Exercise and the Brain
It’s no secret staying active provides immense physical benefit. Exercise checks our metabolism, keeps joint and ligament attachments supple, builds strong muscles, and generally aids body maintenance. However, it also plays a central role in helping develop our main powerhouse; the brain. In children and adults alike, exercise has been named crucial to the brain’s construction, continued development, and necessary repair; essentially, it is key to a healthy and happy brain. Read on for scientific specifics as well as ways in which you can incorporate exercise into a hectic schedule.
Activity is especially important for youngsters; it is during our early and formative years that we are most susceptible to habit creation and bodily development. During childhood, our brains are designed and grounded; exercise implemented early will directly mold this design. Research shows exercise increases the amount of blood released to the brain. This blood carries oxygen and glucose, both of which are necessary for acuity and mental alertness. This increased blood flow alone provides children the means to more easily learn. In fact, studies show that children with as little as 15 minutes of daily recess presented better behavior and attention spans than peers without. Further, 30 minutes of recess has been linked to improved standardized test scores and overall higher grades; breaks allow the brain to regroup and better recall information (Blake). Additionally, exercise “builds new…cells in a brain region called [the] dentate gyrus, which is linked with memory and memory loss;” further brain cells in this area also impact children’s ability to learn necessary material (Raise Smart Kid, 2015).
However, the brain benefits of exercise are not just limited to the youth! Exercise is desirable in adulthood, as well. You’ve probably heard of the ‘runner’s high’ associated with exercise; various studies show that activity boosts serotonin and norepinephrine levels in the brain. Both help diminish depression and anxiety, as well as help the body respond to stress. Essentially, exercise gives us a platform to practice ‘anxiety management’ and “streamlines the communication between the systems involved in stress response…the less active we become, the more challenged we are in dealing with stress” (Domonell, 2016).
Studies have cited two responses to exercise, acute and chronic. Acute responses, like the aforementioned ‘runner’s high, are immediately felt while chronic responses build up over time. Research conducted at the University of British Columbia suggests exercise swells the size of the hippocampus, “the brain area involved in verbal memory and learning” (Godman, 2014). This is especially important as we age and seek to keep our memory and cerebral function’s integrity (as well as evade dementia’s potential threat). Additionally, exercise “reduce[s] insulin resistance, reduce[s] inflammation, and stimulate[s] the release of growth factors- chemicals…that affect…the growth of new blood vessels in the brain” (Godman, 2014). Hippocampus enlargement and insulin reduction are both instances of chronic response; increased respiratory capacity and improved body composition are also examples of chronic response (Momarock, 2013).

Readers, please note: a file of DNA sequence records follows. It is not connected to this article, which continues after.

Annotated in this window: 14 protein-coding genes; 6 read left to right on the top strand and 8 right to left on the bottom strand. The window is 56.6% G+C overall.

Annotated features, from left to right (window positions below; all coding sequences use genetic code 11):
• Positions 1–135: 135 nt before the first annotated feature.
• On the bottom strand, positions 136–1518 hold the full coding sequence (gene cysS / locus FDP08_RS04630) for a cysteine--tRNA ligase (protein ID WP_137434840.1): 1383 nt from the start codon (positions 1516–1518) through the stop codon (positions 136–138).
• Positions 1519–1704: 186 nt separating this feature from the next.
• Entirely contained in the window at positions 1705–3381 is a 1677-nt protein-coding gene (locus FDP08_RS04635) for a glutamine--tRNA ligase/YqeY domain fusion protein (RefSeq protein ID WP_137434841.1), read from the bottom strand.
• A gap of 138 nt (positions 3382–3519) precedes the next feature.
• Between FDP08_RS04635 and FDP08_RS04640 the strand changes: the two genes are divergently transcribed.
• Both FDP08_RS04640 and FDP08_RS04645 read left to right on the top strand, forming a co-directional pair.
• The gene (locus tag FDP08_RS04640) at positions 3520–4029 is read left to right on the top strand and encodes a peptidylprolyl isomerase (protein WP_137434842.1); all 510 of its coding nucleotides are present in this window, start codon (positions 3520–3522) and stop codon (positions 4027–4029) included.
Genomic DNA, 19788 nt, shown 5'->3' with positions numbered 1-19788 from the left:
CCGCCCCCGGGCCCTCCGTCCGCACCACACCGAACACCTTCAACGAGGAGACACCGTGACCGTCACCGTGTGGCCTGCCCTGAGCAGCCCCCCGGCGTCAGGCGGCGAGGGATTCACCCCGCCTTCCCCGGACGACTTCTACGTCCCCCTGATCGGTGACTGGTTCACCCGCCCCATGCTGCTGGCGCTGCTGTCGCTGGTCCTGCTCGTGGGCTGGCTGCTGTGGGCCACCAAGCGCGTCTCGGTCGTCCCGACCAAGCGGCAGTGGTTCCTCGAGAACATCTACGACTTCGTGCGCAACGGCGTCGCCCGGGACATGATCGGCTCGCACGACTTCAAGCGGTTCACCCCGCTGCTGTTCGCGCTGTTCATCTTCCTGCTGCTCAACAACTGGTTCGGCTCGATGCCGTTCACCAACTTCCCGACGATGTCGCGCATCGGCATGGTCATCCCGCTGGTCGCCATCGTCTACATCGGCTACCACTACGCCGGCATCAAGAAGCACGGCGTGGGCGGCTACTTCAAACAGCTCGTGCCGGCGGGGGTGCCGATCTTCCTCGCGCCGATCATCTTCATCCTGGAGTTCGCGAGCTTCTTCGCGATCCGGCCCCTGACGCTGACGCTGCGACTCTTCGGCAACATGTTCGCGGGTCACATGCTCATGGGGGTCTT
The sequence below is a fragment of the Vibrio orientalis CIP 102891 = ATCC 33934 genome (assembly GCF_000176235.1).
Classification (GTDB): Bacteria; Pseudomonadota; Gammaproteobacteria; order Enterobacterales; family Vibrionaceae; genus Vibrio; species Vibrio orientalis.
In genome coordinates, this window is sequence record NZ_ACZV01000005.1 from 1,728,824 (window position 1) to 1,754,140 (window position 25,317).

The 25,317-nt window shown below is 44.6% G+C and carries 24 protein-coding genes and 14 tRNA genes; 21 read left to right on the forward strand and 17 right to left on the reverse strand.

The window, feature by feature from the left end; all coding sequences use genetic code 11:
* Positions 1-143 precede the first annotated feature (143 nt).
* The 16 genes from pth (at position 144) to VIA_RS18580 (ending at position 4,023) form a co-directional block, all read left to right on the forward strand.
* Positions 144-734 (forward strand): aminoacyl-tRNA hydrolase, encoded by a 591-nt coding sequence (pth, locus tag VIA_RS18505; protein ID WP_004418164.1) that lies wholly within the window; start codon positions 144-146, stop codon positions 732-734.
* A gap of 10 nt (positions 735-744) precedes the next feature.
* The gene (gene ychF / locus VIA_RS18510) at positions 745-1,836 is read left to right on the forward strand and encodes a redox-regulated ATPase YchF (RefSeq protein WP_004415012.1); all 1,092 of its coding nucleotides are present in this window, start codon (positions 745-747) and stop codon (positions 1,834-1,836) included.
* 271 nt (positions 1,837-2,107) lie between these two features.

Unfortunately, we don’t all have ample daily time to work-out. Busy careers, young children, challenging university courses, and other obligations might command our full attention. If this is the case for you, you’re absolutely not alone! So, what are some ways we might achieve that hallowed exercise? Here are some TOPPSTips:
Take the stairs!This may seem like a no-brainer, but it’s easy and simple to incorporate!Rather than wait for an elevator, head to the stairs.You might even more quickly reach your destination this way!
Park far from your destination, whether it be the grocery store, mall, or school.Those extra yards add up!
Acquire a standing desk for work!These desks prop up your work station and allow for continued productivity.
Bring lunch to work and workout during your break!Does your workplace have an exercise facility?Is there a close local gym?If so, use that hour break to work up a sweat!
Exercise might not be part of your workplace culture and it’s understandable to fall into the routine of our peers. However, it only takes one person to stimulate change! By personally starting a renewed fitness commitment, you might also encourage coworkers, fellow parents, and schoolmates to follow suite!
Ultimately, most of us recognize exercise is extremely important for physical well-being. However, it is just as essential for our brain’s health, development, and upkeep. We cannot ignore the powerful influence that activity has on memory function and mental integrity and, considering this influence, it is imperative we seek to fold fitness into our schedules (at a level that best suits you and your schedule). Your brain will thank you!
Blake, Chris. The Effect of Recess on Academics. Retrieved on May 29, 2017, from http://classroom.synonym.com/effect-recess-academics-4025.html.
Domonell, Kristen. (January 13, 2016). Why endorphins (and exercise) make you happy. Retrieved on May 29, 2017, from http://www.cnn.com/2016/01/13/health/endorphins-exercise-cause-happiness/.
Godman, Heidi. (April 9, 2014). Regular exercise changes the brain to improve memory, thinking skills. Retrieved on May 29, 2017, from http://www.health.harvard.edu/blog/regular-exercise-changes-brain-improve-memory-thinking-skills-201404097110.
Momarock. (January 18, 2013). Acute Vs. Chronic Response to Exercise- And Other Tidbits. Retrieved on May 29, 2017, from https://momarock.wordpress.com/2013/01/18/acute-vs-chronic-response-to-exercise-and-other-tidbits/
Raise Smart Kid. (2015). The Benefits of Exercise on Your Kid’s Brain. Retrieved on May 29, 2017, from http://www.raisesmartkid.com/3-to-6-years-old/4-articles/35-the-benefits-of-exercise-on-your-kids-brain.